City scenesters escaped the concrete jungle for two nights of fun in Rockaway Beach.
You could’ve hitched a ride to Rockaway Beach. Or just took the A train. Either way, you’d have reached Beach Jam and had a blast.
This past weekend two NYC musicians got together to throw an epic celebration of dancing, partying and, of course, music by the sunny shore of Rockaway Beach. The Ramones didn’t pick Rockaway at random. The Queens neighborhood is thriving with artists, musicians and just really chill people ready to have a good time.
Jose Aybar (Las Rosas) and Carlos Valpeoz (Bikes In The Kitchen/One Night Only) created a lineup of bands that lured the city’s music scene to the beach. Beach Jam was held Friday through Saturday, with each night featuring a different show and after-party. BTRtoday was there for the shows Saturday and Sunday, and experienced the late night mayhem as well.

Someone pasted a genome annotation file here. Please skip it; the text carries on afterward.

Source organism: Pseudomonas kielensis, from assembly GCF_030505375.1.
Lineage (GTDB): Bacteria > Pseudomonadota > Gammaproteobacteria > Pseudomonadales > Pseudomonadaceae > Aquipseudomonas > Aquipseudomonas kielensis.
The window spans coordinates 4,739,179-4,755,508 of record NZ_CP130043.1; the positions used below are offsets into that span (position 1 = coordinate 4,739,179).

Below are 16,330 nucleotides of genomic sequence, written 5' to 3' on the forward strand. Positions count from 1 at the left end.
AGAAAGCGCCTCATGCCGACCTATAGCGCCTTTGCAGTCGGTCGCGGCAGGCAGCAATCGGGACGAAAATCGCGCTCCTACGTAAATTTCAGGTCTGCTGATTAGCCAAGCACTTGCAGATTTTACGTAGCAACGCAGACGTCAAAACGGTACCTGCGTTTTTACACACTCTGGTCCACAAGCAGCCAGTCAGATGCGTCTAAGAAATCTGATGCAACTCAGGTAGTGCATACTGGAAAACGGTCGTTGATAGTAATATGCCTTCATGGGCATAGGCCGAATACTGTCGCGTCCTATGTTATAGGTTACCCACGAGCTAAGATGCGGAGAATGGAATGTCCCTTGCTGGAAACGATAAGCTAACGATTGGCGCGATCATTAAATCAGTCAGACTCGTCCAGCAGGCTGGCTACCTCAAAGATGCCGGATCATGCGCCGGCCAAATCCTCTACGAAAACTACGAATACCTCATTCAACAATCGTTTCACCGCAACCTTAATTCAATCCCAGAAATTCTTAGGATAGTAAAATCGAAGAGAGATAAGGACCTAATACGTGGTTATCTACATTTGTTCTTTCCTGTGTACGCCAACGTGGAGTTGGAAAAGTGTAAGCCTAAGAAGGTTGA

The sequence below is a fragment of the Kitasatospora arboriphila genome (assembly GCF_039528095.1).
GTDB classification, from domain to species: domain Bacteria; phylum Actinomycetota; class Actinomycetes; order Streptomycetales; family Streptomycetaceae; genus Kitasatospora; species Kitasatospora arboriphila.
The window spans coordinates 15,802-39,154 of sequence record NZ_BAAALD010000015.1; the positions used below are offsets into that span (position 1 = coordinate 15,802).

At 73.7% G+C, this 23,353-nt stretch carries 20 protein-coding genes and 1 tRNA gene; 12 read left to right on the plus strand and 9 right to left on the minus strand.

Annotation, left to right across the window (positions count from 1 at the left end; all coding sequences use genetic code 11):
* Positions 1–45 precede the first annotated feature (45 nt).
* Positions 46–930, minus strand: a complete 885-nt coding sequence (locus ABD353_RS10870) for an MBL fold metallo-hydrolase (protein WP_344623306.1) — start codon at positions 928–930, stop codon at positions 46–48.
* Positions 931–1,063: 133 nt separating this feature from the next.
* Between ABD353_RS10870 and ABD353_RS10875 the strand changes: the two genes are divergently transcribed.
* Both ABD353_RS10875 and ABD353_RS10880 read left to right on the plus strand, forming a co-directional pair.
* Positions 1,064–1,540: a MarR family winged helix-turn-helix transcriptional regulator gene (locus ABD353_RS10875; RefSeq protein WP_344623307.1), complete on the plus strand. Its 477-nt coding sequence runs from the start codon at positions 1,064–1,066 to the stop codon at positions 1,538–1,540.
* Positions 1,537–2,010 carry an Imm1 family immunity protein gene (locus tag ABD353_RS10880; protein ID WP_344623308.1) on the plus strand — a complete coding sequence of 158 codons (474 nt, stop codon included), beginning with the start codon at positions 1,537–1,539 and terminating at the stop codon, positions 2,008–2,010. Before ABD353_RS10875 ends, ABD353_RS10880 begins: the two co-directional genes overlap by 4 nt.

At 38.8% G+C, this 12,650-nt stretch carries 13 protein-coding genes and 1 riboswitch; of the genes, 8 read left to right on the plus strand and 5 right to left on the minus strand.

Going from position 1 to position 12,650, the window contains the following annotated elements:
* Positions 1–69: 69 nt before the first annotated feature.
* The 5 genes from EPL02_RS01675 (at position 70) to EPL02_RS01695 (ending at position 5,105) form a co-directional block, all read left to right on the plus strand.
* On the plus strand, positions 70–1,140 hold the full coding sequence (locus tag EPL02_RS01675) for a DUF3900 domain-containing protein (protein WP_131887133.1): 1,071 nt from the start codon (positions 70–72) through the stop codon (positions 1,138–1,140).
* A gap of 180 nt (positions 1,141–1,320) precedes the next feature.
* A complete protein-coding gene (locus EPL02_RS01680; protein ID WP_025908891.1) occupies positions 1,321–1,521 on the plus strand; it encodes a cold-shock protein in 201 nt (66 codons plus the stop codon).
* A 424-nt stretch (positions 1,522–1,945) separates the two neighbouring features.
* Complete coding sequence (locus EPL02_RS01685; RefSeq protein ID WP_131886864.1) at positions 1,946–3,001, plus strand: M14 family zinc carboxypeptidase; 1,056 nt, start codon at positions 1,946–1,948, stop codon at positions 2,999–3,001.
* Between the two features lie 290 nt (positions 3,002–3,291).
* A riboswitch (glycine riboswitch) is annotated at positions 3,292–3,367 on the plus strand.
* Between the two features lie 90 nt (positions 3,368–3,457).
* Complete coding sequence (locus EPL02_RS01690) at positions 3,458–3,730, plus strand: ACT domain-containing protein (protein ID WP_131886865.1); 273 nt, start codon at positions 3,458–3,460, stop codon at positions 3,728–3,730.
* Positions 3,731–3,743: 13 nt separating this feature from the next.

Saturday night’s Beach Jam went down at Rippers, a bar on Beach 86. With bellies full of burgers and “beach juice” (a delicious alcoholic slushy) the crowd found it easy to get down. Tall Juan kicked off the festivities with his minimalistic punk, followed by Champagne Superchillin, a new NYC indie group by way of Nashville. Next was the always amazing Breanna Barbara, who stirred up the dance floor with her sultry voice setting the crowd up for Las Rosas‘ upbeat surf rock.
Every band brought their A-game. Whether you were on the stage or in the crowd you were dancing and feeling good.
The after-party at Epstein’s was no different. DJs threw down the most danceable beats and show-goers happily obliged. The party didn’t end there. Most of the musicians and friends came back to Tall Juan’s where they ended up crashing or camping out in the backyard. The party was lit and so was the bonfire. Drinking continued and many enjoyed a picturesque sunrise on the bay.
Beach Jam continued the next day in the backyard of the shop Off Season with Las Rosas and Champagne Superchillin. Everyone was hung-over, sunburnt and incandescently happy. Good tunes played while the audience sat on a patch of wildflowers or a makeshift bench. You could tell these city folks had the sweet taste of beach life and never wanted it to fade away.
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